When I first became a sales leader, I sat down to figure out how to accelerate our revenue growth. My first instinct was to try to create and win more deals: doubling the number of deals would double our revenue, all things being equal, and I had no intention of stopping at 200% revenue! So, I sat down with a stack of reports to see what I might learn to grow the business.

The average client spent $175,000 annually. Some spent more in some years and less in others, but the number was relatively stable over time. I soon found, however, that our lowest-billing client averaged so little that there was no reason to call them a client. A reasonably-priced hotel would charge more for a two-night stay. At the other extreme, our number one company spent just over $1,000,000 in a typical year, making it the most exciting and vital client in our portfolio—and we definitely wanted a killer portfolio.

With those figures, there was no way I could meet my goals by simply doubling the number of clients we won in a year. Instead of winning more deals, I decided we would pursue much larger contracts, something that would produce greater revenue even if we won fewer opportunities in a year. To execute this strategy, we would have to forego spending time with small potential clients, many of which took as much time and energy as the larger clients that could actually help us reach our revenue goals. Instead, we had to target clients that spent many times our average per-client revenue.

Since we had a million-dollar client, I set the target at a million dollars, calling these clients “anchor accounts” because they could sustain an operation. In our first year pursuing companies that needed to spend more, our average billing climbed from $175,000 to $475,000. The next year, it reached $775,000.

The Leader’s First Mistake

One of the first mistakes a sales leader might make is not setting the parameters for which clients they want and why they are essential. If you don’t build territory, establish account plans, and target the clients you want in your portfolio, your salespeople are on their own to decide whom they pursue. This laissez-faire approach can waste time on insignificant deals that distract an entire sales force from pursuing meaningful clients. As a result, many clients end up in the pipeline only because they were willing to engage with the salesperson.

When your job is to create opportunities, you need prospects. But not all opportunities are equal, and many are not worth your time or effort. Once you determine what kind of clients will help you meet your goals, you must ensure your team focuses their time and effort on acquiring them.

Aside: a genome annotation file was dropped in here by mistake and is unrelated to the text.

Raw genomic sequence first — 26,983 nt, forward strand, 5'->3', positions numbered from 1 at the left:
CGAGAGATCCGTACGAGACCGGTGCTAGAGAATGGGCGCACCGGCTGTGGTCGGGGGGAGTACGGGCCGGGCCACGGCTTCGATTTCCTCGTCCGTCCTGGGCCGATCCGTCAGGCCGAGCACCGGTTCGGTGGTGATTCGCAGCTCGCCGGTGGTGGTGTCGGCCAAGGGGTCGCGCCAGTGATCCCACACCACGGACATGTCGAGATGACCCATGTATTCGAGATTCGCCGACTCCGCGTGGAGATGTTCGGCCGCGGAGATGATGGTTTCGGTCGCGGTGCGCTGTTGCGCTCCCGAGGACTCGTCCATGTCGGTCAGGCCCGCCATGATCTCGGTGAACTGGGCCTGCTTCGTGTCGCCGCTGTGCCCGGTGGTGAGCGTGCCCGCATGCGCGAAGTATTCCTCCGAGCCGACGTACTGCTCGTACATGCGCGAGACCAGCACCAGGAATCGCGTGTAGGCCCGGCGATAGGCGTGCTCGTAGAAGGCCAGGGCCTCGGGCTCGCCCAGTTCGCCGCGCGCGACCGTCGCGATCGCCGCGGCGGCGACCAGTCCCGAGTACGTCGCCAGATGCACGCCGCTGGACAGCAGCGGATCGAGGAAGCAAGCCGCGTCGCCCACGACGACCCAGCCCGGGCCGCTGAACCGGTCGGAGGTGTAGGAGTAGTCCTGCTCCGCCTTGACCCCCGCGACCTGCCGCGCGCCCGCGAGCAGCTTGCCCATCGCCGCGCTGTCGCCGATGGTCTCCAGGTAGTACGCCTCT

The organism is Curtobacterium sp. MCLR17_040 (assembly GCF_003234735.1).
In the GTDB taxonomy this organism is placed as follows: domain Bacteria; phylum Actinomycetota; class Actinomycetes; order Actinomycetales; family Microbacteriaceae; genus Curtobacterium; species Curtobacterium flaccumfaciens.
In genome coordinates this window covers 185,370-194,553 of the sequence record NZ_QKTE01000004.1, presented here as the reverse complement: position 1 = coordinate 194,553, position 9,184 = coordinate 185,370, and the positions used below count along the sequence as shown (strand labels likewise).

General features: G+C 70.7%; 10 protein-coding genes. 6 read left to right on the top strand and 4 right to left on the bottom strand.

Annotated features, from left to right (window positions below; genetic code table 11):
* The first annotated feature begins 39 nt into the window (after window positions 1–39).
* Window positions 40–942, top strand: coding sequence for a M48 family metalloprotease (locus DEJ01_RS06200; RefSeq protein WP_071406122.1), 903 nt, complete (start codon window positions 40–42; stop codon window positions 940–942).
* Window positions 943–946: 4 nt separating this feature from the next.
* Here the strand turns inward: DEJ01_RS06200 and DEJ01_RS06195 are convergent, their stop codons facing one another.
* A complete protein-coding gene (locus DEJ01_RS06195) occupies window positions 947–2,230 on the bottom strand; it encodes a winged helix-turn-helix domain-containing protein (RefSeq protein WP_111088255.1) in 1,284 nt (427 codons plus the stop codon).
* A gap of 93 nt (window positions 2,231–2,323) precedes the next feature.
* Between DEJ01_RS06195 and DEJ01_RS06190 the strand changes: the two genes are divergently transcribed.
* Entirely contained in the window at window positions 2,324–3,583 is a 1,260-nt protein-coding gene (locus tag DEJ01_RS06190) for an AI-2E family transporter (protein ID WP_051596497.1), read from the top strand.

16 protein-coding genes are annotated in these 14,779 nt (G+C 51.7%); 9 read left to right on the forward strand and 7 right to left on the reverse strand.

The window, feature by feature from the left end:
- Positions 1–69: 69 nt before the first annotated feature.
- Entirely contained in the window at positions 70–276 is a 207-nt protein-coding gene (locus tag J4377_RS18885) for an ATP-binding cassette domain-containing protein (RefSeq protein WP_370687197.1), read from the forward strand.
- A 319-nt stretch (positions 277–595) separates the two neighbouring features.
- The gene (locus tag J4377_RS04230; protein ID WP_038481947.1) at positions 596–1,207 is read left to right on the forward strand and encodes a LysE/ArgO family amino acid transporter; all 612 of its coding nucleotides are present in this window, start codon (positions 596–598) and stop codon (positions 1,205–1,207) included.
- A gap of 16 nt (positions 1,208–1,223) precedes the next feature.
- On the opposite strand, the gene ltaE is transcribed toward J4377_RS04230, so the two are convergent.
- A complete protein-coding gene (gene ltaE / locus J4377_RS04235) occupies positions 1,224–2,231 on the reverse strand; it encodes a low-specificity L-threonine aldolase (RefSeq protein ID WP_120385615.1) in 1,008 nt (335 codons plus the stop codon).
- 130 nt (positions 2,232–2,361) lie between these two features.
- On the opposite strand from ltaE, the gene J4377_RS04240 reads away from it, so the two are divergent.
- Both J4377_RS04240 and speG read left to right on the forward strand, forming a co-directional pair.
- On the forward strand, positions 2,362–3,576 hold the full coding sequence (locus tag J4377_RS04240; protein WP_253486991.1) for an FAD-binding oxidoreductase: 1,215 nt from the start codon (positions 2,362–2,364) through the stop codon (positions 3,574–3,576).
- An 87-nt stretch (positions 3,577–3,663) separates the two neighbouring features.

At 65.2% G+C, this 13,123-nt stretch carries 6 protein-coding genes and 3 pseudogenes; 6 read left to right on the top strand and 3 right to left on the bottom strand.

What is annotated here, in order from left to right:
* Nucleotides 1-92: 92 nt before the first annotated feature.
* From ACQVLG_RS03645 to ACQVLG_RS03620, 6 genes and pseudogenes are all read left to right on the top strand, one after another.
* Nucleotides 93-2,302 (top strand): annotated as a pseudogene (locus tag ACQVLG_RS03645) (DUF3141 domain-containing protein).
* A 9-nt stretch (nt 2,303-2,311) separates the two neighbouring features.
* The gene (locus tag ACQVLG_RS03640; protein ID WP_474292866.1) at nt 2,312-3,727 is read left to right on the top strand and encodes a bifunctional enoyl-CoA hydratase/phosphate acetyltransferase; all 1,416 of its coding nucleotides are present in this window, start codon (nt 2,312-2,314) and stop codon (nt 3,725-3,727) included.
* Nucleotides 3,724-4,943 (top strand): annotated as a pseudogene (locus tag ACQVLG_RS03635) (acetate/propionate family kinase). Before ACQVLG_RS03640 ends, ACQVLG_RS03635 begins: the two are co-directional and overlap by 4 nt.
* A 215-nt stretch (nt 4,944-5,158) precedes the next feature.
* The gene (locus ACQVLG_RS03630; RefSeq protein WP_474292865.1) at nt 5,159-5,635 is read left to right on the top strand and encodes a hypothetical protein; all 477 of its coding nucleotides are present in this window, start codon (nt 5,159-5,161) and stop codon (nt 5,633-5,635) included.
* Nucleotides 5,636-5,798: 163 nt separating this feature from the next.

Cold Should Be Hot

This approach can be challenging, as I document in Eat Their LunchTo start with, large clients already have a partner, likely one of many years’ standing. Their partners, your competitors, have built deep relationships with the contacts, and even though they may have some weaknesses, they are difficult to displace. These targets are the very opposite of a warm lead: they are as cold as ice at the start unless you get very lucky with timing. Larger clients also tend to be more complex, so they require salespeople who have the chops (sales effectiveness) to create a higher level of value than their competition.

It takes time to develop relationships and become known as someone with real insights and a provocative perspective. It also takes time for your dream client to suffer some setback that prompts them to consider buying from you. The fact that it takes time to develop these prospective clients should not dissuade you from pursuing them; instead, it should motivate you to start now. The sooner you begin to use a prospecting and nurture sequence to develop the relationship, the faster you’ll have an opportunity. The sooner you start Year 0—the year you become known to your contacts as someone who can help them produce better results—the sooner you will have an opportunity.

In my experience, for any set of prospective clients, some are compelled to change, others are immune to any attempt to talk about changing partners, and some might be persuaded. Sometimes it takes years pursuing a large client before you create an opportunity and win their business, and sometimes you happen upon them at the right time, winning their business in short order.


You Can’t Quadruple Your Activity

As you pursue your targeted clients, you will naturally find singles, doubles, and triples. Acquiring and serving a small client might cost more than you can make from their business. If that is true, you might avoid calling on them at all. Doubles and triples often grow up to be large clients, so you can pick them up along the way.

Much of the time, companies assume that their sales force can always do more—creating and winning more deals—even when they didn’t hit their prior year’s goals. Increasing your average deal size is one meaningful way to increase your revenue, and it prevents you from needing to triple or quadruple the number of deals you need to reach your goals.